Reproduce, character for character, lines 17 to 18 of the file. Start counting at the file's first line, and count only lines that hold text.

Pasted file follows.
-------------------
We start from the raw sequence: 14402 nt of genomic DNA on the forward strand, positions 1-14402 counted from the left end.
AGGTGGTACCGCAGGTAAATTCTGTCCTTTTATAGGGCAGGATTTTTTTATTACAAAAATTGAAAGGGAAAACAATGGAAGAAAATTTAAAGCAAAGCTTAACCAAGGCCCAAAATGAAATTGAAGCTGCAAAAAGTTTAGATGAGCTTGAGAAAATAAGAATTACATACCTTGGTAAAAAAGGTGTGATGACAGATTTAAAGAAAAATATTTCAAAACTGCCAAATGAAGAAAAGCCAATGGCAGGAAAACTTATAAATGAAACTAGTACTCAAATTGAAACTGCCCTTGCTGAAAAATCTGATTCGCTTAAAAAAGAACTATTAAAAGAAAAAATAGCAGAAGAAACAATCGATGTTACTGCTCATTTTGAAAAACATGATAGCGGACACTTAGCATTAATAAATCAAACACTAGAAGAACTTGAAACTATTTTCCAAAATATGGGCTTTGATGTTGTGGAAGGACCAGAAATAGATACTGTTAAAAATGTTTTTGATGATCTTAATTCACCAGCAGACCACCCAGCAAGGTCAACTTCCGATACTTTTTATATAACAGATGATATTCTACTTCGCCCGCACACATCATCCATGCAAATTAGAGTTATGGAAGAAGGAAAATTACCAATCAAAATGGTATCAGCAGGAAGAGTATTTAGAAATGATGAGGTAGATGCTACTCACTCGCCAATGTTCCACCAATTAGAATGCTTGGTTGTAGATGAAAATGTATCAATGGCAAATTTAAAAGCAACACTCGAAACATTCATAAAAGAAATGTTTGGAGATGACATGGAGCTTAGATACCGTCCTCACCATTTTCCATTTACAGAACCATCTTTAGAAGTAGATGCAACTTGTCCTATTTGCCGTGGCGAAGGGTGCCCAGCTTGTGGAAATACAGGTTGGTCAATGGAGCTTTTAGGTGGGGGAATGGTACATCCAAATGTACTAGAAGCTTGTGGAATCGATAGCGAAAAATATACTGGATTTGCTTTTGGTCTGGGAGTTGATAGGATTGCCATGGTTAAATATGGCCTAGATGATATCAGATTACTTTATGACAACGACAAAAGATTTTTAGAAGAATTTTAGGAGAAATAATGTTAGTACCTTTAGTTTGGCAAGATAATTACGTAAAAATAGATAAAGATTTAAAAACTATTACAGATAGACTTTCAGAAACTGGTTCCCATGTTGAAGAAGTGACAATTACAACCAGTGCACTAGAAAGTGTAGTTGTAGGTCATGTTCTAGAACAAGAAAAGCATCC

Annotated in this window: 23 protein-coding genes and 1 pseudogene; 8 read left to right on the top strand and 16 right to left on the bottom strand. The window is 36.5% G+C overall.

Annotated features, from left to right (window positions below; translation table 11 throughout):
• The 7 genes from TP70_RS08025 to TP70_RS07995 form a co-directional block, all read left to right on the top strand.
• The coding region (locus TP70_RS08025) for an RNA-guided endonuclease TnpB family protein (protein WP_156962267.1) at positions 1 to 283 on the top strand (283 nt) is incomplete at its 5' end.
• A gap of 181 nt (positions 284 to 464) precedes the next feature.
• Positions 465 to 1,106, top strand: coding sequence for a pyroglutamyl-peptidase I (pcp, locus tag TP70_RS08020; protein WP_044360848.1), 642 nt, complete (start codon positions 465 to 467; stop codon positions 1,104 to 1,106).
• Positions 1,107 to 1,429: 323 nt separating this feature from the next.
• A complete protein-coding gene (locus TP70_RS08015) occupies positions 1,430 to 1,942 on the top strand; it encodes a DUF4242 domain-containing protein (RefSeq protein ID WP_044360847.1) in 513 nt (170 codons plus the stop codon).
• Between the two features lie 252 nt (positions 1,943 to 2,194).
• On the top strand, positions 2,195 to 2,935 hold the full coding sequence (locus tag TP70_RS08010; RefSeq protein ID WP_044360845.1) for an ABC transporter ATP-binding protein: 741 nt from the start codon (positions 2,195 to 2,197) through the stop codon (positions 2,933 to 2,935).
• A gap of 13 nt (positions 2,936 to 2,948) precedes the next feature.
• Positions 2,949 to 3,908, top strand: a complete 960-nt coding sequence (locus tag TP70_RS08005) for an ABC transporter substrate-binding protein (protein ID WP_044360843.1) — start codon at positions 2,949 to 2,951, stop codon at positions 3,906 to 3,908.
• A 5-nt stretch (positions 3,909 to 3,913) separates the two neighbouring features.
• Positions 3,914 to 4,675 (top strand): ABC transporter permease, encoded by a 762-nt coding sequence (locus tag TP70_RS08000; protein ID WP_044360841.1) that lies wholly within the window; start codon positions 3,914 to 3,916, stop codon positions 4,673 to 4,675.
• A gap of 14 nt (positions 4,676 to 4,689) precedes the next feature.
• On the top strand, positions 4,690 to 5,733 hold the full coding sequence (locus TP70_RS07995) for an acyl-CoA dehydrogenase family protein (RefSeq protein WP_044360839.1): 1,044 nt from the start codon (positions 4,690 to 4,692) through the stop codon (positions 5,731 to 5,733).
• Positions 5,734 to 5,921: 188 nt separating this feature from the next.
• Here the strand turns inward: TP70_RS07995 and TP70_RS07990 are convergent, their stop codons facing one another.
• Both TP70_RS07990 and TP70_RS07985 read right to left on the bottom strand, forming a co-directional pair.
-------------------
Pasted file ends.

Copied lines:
• A gap of 14 nt (positions 4,676 to 4,689) precedes the next feature.
• On the top strand, positions 4,690 to 5,733 hold the full coding sequence (locus TP70_RS07995) for an acyl-CoA dehydrogenase family protein (RefSeq protein WP_044360839.1): 1,044 nt from the start codon (positions 4,690 to 4,692) through the stop codon (positions 5,731 to 5,733).